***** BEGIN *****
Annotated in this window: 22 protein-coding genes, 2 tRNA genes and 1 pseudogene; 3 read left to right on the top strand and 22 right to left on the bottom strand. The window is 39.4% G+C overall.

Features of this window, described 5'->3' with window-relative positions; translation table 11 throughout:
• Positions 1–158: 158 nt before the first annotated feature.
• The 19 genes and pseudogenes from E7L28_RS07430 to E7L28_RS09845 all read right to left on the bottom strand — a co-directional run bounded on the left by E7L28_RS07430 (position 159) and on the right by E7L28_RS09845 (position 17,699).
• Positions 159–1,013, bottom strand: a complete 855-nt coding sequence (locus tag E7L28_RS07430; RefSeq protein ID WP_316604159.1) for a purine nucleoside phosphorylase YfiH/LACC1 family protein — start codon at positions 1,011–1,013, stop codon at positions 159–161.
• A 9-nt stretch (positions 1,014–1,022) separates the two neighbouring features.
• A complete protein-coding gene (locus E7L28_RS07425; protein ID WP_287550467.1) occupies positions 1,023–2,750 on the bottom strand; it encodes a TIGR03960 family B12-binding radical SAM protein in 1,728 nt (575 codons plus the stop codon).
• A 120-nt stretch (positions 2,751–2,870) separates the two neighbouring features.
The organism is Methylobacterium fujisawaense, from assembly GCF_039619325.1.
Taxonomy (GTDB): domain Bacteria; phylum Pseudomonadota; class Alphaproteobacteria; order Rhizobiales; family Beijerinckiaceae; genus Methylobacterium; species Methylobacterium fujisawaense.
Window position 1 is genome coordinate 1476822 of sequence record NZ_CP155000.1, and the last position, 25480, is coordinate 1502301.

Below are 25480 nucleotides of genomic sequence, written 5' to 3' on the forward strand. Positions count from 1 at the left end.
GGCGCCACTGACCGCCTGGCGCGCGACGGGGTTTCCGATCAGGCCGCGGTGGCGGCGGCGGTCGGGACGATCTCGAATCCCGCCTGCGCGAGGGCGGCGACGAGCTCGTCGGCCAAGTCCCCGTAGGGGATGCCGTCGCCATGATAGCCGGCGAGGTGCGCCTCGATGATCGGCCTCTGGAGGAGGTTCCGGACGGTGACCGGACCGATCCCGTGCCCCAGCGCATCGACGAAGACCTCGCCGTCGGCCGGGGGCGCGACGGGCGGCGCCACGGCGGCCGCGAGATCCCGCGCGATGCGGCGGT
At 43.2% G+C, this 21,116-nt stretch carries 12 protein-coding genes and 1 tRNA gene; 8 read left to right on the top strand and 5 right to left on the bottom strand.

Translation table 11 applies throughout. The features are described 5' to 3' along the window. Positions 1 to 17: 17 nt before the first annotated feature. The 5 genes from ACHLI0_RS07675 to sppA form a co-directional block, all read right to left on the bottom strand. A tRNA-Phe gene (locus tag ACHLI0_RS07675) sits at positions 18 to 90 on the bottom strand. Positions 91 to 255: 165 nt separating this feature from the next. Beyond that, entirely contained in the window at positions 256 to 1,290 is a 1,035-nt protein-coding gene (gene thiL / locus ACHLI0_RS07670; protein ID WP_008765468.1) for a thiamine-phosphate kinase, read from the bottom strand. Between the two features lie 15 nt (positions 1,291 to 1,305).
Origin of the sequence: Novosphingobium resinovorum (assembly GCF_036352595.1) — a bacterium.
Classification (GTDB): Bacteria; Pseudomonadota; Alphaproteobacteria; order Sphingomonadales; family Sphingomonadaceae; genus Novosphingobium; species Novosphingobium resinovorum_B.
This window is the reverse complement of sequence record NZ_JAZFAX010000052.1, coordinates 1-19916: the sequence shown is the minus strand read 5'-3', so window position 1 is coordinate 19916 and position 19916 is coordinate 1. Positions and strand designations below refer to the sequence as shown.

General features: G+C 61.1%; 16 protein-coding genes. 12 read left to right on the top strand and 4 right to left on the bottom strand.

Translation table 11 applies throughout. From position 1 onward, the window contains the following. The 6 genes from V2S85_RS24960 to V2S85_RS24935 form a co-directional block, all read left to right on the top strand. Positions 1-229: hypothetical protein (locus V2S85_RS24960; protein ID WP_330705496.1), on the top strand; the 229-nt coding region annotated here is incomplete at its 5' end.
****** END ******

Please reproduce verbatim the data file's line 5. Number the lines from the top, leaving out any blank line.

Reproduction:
• Positions 159–1,013, bottom strand: a complete 855-nt coding sequence (locus tag E7L28_RS07430; RefSeq protein ID WP_316604159.1) for a purine nucleoside phosphorylase YfiH/LACC1 family protein — start codon at positions 1,011–1,013, stop codon at positions 159–161.